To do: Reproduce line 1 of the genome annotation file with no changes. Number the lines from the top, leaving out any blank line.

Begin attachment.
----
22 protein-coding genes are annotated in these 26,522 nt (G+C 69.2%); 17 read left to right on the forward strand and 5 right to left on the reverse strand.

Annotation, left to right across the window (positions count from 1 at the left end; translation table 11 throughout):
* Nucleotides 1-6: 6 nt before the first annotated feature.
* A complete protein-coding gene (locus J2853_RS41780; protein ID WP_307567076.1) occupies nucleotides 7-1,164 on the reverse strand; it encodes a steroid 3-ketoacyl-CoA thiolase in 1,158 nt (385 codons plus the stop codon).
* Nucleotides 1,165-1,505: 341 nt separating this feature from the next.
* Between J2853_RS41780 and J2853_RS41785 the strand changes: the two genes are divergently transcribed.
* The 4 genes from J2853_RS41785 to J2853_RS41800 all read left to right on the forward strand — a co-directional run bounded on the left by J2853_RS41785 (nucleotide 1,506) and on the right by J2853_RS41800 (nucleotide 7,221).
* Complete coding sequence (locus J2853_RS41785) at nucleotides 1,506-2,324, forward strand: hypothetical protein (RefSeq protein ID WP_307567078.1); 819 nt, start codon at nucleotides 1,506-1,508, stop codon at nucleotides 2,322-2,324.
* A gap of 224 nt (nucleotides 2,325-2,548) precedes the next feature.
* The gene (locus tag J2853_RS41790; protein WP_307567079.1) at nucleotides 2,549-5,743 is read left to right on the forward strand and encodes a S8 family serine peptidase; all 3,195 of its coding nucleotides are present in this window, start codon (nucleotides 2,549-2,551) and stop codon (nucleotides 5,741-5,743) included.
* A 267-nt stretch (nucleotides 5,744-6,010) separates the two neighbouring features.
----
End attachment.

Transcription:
22 protein-coding genes are annotated in these 26,522 nt (G+C 69.2%); 17 read left to right on the forward strand and 5 right to left on the reverse strand.